Posts tagged Artists at Work
Artists at Work: Candice Lin by Silvi Naçi
Candice Lin is an interdisciplinary artist whose research-based practice encompasses sculpture, drawing, video, ceramics, and installation. She is co-founder of Monte Vista Projects, an artist-run collective space in Los Angeles, and an assistant professor in the Department of Art at the UCLA School of Arts and Architecture. In her work she offers a number of windows through which to encounter the colonial histories embedded deeply within her organic, and often living, materials.
The Waning of Discernment: Susan Silton discusses Type Specimens by Adriana Widdoes
Susan Silton is a Los Angeles-based artist whose multidisciplinary projects respond to the complexities of subjectivity in a given moment — often through poetic combinations of humor, discomfort, subterfuge, and unabashed beauty. She speaks here about Type Specimens, a limited-edition serigraph print produced in the pre-pandemic days of early 2020 for East of Borneo.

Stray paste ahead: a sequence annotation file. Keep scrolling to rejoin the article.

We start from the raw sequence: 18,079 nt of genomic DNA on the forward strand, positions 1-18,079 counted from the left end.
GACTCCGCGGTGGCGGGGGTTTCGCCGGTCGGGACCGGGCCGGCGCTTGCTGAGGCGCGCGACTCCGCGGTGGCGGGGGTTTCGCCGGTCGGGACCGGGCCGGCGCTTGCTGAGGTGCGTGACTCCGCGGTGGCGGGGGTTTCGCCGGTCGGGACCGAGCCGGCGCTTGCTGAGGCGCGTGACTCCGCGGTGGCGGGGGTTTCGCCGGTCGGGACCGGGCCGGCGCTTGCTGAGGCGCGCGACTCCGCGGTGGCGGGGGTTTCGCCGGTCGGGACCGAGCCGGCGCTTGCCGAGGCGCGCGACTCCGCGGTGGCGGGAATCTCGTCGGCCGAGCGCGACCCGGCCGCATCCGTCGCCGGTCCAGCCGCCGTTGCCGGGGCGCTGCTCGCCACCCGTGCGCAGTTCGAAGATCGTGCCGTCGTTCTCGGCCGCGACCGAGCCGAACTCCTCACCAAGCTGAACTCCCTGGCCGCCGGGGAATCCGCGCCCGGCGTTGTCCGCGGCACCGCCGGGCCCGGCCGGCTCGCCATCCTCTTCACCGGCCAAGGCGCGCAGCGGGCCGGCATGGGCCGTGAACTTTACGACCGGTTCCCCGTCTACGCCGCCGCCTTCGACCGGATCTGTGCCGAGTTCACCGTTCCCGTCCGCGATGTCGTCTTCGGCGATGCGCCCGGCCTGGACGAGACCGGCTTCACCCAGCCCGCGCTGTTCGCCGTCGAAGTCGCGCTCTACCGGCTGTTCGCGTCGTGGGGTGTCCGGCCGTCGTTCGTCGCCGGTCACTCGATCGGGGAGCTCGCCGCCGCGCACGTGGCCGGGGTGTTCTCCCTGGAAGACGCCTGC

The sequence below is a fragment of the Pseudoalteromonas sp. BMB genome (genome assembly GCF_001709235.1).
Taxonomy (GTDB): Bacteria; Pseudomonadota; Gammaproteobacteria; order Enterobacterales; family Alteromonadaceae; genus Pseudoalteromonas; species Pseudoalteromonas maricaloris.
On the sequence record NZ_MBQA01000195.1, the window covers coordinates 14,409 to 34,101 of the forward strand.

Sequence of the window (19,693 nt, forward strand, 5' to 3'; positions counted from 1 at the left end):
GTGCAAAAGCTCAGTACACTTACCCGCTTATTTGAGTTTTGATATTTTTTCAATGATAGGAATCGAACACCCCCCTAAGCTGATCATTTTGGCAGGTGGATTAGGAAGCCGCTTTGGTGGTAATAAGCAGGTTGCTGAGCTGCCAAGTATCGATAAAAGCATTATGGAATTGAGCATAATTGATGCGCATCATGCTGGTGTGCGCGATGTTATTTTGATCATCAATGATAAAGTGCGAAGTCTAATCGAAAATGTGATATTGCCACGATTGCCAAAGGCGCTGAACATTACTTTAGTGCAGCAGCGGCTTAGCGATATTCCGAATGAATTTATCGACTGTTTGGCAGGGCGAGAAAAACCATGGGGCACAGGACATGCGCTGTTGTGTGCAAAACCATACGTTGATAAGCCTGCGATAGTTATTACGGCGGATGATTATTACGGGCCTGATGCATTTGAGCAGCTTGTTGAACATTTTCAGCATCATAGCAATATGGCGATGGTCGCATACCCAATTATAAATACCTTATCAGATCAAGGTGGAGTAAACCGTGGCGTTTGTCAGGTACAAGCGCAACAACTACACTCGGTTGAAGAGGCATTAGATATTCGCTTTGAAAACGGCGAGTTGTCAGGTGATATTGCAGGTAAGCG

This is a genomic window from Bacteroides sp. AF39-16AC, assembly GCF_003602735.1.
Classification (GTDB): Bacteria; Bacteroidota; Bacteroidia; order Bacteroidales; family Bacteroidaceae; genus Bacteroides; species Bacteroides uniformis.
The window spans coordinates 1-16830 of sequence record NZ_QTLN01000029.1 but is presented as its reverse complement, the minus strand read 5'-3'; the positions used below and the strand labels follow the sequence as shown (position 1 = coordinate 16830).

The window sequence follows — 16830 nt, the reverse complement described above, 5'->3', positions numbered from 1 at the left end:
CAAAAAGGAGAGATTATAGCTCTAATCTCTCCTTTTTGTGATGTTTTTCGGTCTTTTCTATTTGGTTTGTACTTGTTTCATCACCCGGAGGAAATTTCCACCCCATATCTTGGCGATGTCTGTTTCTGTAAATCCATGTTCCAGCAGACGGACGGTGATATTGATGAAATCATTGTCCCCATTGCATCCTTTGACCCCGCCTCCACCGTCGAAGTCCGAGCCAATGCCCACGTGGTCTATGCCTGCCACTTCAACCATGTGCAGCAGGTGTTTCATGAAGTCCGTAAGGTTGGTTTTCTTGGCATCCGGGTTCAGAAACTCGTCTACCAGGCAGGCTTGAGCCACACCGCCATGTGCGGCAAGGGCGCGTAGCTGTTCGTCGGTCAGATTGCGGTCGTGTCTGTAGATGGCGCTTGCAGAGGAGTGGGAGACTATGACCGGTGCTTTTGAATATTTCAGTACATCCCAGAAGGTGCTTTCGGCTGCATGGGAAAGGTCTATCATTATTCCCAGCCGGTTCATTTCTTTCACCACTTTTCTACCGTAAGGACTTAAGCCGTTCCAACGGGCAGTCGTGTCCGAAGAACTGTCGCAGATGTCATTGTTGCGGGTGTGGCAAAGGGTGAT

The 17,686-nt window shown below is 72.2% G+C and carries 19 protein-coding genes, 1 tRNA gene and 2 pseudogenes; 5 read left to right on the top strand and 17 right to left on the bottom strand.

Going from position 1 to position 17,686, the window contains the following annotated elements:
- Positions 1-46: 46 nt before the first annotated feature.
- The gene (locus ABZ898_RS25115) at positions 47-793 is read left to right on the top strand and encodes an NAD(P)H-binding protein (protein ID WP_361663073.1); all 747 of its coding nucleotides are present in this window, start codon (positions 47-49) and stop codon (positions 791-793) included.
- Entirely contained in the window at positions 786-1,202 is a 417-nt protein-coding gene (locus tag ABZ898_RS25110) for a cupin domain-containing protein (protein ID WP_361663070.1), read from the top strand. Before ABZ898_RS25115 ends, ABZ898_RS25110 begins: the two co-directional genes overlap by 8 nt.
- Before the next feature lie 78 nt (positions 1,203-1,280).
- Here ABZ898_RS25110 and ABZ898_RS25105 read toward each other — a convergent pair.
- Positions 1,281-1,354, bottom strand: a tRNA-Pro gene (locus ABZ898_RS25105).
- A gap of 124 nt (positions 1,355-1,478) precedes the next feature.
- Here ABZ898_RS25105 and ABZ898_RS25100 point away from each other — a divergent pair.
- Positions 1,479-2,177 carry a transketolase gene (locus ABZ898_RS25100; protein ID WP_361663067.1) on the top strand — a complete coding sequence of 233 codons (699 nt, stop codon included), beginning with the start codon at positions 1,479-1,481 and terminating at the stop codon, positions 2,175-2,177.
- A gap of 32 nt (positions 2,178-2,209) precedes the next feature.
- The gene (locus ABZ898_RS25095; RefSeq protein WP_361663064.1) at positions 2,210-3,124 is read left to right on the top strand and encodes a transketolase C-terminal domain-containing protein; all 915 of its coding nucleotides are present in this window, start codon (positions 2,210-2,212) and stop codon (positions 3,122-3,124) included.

Artists at Work: Shevaun Wright by Kimberli Meyer
Shevaun Wright is an artist and a lawyer. She earned her Masters of Law at the University of Melbourne and recently graduated from University of California, Los Angeles with a Master of Fine Arts. Her interdisciplinary fluency, Australian aboriginal heritage, and feminist perspective combine to yield a singular, thought-provoking body of work that delves into language and power, patriarchal and white supremacist tyranny, and concepts around the social contract. Kimberli Meyer spoke with Wright, now based in Los Angeles, over Zoom in the summer of 2020 to discuss her artistic practice.
Artists at Work: Tarrah Krajnak by Kavior Moon
Since 2013, Tarrah Krajnak has been producing photographic works that spiral around the particular circumstances of her birth. Born in Lima, Peru, in 1979, she was left at an orphanage and adopted as an infant by parents who come from the coal mining town of Lansford, Pennsylvania. The late 1970s in Peru were marked by social and political turmoil, as the country transitioned from a repressive military dictatorship to widespread bloodshed with the beginning of the Communist Party of Peru’s (also known as Sendero Luminoso, or the “Shining Path”) guerrilla war in 1980. In June 2019, Kavior Moon spoke with Krajnak about her recent works, which employ found photographs, the artist’s body, and analog photography to speak about a range of issues, from the use of archives to invent histories to the problematics of representing violence and trauma. The conversation took place in Krajnak’s studio in Claremont, where she is currently an Associate Professor of Art at Pitzer College.